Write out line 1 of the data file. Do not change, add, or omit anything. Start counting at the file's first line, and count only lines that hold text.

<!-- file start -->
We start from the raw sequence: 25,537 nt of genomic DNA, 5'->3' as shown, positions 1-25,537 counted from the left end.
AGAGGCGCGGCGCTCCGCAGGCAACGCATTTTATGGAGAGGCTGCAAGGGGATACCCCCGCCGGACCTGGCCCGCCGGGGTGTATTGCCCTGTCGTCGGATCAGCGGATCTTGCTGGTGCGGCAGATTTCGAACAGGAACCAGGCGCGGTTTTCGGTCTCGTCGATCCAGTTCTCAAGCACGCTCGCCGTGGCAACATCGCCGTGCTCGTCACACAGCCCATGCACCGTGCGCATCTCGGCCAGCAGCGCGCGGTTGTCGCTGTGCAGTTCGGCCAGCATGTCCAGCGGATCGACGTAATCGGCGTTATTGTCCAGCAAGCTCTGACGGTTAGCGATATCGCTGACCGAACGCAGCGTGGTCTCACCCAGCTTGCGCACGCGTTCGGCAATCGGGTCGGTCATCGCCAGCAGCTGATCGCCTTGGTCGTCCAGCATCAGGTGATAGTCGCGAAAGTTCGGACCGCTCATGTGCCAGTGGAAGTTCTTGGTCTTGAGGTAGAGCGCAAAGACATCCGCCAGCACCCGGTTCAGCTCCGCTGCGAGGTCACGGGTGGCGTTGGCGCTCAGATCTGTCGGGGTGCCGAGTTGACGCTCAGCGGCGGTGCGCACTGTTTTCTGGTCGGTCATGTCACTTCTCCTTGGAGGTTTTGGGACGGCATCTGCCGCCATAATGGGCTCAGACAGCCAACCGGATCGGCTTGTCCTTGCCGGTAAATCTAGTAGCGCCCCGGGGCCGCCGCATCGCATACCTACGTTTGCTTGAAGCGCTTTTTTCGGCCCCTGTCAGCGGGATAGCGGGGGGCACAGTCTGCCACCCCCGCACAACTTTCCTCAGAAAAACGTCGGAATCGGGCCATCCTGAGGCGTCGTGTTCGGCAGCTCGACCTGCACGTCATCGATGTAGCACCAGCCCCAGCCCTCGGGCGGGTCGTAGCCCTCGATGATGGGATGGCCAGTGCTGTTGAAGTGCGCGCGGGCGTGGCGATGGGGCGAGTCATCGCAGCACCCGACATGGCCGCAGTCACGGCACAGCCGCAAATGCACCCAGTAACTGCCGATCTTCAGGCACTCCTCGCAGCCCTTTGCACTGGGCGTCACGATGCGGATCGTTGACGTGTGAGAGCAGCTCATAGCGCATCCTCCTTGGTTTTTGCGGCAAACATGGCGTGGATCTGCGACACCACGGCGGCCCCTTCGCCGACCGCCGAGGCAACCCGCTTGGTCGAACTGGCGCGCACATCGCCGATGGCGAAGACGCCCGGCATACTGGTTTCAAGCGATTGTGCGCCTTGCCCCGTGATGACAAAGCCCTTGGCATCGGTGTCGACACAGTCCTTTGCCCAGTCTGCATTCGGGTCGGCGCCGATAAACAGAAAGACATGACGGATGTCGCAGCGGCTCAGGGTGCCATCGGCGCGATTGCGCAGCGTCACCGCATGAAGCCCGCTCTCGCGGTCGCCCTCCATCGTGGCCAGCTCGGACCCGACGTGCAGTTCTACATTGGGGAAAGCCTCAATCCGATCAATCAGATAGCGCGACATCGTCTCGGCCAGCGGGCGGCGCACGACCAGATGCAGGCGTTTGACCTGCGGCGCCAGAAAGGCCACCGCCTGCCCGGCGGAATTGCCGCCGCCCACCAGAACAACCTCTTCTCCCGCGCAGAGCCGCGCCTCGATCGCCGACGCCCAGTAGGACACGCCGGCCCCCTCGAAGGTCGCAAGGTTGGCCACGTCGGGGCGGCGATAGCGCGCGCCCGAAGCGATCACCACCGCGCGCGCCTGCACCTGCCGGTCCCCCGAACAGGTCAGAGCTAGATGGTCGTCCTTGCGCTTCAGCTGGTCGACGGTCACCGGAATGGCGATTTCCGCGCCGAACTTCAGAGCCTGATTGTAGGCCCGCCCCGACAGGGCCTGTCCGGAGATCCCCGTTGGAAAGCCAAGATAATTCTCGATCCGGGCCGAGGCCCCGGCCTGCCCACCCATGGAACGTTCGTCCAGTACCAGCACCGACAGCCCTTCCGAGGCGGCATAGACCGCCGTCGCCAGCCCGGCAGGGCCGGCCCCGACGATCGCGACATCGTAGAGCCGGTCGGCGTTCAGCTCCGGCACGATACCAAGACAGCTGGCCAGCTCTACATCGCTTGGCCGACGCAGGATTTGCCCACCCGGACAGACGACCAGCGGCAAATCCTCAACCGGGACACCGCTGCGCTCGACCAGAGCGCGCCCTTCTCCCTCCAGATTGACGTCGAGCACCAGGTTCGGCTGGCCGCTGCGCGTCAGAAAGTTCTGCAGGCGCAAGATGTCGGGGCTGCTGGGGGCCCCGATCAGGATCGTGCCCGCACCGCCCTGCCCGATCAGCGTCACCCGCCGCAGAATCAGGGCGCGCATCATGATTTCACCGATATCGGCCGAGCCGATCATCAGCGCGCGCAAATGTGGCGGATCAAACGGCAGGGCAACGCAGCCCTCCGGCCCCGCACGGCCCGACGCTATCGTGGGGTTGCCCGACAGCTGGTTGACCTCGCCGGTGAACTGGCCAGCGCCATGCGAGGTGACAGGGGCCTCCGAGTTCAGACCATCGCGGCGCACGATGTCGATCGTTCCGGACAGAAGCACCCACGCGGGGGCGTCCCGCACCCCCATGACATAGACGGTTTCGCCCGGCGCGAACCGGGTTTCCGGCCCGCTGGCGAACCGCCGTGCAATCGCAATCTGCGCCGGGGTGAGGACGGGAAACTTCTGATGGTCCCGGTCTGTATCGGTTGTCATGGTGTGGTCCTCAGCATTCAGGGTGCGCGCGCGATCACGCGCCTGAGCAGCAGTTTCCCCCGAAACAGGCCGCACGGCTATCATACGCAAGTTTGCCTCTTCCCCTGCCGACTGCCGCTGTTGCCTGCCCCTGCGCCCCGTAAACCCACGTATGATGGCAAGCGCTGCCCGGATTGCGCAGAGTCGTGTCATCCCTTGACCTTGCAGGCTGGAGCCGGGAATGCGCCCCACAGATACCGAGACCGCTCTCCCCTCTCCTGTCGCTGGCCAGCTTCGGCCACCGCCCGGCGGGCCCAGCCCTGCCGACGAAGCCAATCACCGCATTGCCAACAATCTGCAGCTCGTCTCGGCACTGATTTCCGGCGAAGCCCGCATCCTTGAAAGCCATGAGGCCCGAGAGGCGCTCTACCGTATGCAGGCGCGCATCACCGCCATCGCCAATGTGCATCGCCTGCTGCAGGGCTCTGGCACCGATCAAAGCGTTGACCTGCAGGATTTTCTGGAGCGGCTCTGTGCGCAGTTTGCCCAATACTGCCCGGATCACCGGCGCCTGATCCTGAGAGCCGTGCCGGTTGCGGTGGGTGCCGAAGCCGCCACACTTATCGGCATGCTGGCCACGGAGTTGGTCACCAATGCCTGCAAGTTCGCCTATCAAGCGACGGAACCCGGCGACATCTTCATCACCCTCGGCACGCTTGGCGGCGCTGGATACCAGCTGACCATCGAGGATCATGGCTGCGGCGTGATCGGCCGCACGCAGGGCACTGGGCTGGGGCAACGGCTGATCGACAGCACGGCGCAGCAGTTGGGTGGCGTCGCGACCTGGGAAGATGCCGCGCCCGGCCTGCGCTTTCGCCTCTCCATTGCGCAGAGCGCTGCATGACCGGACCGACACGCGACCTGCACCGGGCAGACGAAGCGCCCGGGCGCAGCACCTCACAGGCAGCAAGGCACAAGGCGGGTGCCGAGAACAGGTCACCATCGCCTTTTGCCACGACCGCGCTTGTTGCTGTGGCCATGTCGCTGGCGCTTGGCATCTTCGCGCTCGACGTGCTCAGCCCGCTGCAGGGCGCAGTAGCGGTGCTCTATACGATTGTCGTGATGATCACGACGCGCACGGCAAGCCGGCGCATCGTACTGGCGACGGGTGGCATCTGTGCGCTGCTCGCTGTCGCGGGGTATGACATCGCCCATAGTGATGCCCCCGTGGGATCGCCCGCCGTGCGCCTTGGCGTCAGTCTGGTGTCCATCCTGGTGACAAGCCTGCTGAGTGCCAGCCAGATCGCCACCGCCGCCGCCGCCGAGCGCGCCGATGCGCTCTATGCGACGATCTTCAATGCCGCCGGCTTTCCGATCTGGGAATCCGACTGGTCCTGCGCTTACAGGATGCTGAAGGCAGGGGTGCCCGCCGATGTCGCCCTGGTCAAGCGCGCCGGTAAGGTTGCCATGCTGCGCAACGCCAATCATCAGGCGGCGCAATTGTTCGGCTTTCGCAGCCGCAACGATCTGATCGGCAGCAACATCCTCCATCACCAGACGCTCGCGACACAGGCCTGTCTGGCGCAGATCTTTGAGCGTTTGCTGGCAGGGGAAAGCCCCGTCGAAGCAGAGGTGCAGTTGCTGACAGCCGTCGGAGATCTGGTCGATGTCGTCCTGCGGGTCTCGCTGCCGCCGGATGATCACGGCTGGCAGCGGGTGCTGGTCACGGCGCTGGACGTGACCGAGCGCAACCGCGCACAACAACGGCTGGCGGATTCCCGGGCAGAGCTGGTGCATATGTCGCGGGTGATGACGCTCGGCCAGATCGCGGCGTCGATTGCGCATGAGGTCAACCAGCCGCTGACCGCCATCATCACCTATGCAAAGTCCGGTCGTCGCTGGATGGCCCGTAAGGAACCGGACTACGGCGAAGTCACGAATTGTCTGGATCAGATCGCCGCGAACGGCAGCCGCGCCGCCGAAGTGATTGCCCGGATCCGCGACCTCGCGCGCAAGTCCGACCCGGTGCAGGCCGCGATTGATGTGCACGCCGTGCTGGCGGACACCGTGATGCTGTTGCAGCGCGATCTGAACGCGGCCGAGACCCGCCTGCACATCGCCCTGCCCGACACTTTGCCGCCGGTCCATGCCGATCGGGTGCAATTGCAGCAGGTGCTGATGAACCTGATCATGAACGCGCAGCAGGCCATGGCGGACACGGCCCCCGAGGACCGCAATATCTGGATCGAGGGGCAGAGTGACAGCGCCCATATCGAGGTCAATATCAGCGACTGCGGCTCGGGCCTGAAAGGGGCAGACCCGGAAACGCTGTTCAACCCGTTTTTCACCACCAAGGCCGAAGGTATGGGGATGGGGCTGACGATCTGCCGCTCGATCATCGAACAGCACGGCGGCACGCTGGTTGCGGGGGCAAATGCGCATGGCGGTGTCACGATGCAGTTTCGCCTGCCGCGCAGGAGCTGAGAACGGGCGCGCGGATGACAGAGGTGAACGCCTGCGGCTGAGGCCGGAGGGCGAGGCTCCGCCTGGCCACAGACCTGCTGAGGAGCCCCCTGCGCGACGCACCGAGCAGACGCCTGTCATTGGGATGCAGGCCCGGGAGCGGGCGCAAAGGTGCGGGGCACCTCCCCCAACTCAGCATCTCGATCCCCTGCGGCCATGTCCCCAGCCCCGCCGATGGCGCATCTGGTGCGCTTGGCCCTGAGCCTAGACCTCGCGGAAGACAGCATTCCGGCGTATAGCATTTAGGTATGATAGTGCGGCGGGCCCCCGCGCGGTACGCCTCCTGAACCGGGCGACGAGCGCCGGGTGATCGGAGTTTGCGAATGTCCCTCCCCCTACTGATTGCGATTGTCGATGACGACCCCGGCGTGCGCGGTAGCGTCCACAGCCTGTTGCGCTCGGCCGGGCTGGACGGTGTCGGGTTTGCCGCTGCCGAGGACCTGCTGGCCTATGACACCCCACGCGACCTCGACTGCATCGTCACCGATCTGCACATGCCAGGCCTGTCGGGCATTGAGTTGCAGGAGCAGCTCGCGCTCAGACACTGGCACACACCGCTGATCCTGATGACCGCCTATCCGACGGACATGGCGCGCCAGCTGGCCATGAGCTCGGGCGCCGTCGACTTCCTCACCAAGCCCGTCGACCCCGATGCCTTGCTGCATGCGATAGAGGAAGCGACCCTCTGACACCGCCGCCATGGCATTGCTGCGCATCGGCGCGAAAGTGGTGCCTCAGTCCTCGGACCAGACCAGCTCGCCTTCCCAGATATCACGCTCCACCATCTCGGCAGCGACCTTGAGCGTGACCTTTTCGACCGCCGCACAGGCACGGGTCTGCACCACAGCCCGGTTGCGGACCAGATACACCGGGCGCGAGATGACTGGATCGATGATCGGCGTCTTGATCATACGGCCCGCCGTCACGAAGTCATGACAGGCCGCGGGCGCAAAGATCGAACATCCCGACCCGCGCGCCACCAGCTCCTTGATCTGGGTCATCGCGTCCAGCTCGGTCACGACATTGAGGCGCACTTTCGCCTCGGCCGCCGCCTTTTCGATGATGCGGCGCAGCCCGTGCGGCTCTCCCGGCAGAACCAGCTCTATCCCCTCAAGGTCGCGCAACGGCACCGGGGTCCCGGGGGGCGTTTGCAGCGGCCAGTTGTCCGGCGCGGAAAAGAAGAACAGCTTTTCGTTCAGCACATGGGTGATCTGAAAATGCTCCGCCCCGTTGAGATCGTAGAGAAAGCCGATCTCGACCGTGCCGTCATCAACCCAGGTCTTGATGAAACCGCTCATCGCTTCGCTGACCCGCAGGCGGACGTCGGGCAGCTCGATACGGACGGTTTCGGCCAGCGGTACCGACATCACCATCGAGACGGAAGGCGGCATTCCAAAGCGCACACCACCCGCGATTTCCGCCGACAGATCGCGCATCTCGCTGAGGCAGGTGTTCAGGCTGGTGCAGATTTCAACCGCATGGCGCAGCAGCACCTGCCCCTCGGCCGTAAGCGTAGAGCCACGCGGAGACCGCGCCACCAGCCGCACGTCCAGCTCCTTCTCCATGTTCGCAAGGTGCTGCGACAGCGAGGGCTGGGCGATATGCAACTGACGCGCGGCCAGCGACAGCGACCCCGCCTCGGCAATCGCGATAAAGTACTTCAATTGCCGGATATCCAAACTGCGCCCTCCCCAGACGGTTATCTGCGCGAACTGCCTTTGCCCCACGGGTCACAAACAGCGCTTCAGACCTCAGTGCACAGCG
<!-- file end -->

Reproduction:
We start from the raw sequence: 25,537 nt of genomic DNA, 5'->3' as shown, positions 1-25,537 counted from the left end.